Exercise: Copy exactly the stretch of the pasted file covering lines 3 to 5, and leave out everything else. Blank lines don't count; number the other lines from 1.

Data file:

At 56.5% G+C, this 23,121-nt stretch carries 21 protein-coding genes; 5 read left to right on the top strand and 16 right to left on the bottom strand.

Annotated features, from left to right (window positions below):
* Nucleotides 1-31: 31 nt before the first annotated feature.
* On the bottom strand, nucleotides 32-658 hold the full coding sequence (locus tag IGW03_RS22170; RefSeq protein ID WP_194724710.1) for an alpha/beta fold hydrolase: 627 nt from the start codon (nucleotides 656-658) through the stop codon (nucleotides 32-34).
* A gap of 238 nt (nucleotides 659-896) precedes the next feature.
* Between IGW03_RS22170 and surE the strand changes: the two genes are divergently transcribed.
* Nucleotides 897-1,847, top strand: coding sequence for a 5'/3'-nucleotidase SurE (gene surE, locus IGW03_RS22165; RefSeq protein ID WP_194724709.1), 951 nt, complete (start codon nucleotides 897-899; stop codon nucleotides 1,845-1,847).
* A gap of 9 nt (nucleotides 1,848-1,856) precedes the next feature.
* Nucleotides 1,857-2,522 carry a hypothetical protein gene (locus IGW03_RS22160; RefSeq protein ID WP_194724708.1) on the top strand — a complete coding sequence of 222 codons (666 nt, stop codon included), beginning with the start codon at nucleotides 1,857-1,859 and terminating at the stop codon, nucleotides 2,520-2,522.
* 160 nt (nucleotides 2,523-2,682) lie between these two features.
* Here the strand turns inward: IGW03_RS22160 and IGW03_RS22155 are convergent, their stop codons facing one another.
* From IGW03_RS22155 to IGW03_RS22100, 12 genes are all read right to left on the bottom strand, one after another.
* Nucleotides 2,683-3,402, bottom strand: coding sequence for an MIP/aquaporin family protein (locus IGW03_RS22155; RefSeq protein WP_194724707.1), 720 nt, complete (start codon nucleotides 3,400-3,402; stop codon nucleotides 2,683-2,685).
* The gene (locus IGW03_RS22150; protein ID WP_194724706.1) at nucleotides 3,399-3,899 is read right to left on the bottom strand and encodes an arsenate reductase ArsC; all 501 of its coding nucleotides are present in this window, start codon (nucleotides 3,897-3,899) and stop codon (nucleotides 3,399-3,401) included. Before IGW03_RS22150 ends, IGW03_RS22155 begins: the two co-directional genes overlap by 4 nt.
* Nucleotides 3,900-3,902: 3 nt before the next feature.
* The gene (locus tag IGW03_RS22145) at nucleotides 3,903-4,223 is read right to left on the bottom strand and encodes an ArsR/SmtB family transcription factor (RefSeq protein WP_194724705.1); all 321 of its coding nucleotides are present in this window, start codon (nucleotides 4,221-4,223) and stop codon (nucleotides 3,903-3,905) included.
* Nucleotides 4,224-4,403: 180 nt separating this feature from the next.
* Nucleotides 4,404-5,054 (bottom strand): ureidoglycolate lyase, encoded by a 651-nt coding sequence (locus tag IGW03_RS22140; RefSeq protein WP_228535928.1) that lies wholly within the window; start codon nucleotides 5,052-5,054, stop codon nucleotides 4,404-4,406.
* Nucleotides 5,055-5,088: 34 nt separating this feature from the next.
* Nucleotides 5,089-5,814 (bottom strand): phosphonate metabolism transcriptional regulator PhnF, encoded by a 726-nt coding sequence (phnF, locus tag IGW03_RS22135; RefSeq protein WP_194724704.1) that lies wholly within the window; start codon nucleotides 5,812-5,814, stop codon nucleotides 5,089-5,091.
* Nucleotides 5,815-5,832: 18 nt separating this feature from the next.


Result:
* Nucleotides 1-31: 31 nt before the first annotated feature.
* On the bottom strand, nucleotides 32-658 hold the full coding sequence (locus tag IGW03_RS22170; RefSeq protein ID WP_194724710.1) for an alpha/beta fold hydrolase: 627 nt from the start codon (nucleotides 656-658) through the stop codon (nucleotides 32-34).
* A gap of 238 nt (nucleotides 659-896) precedes the next feature.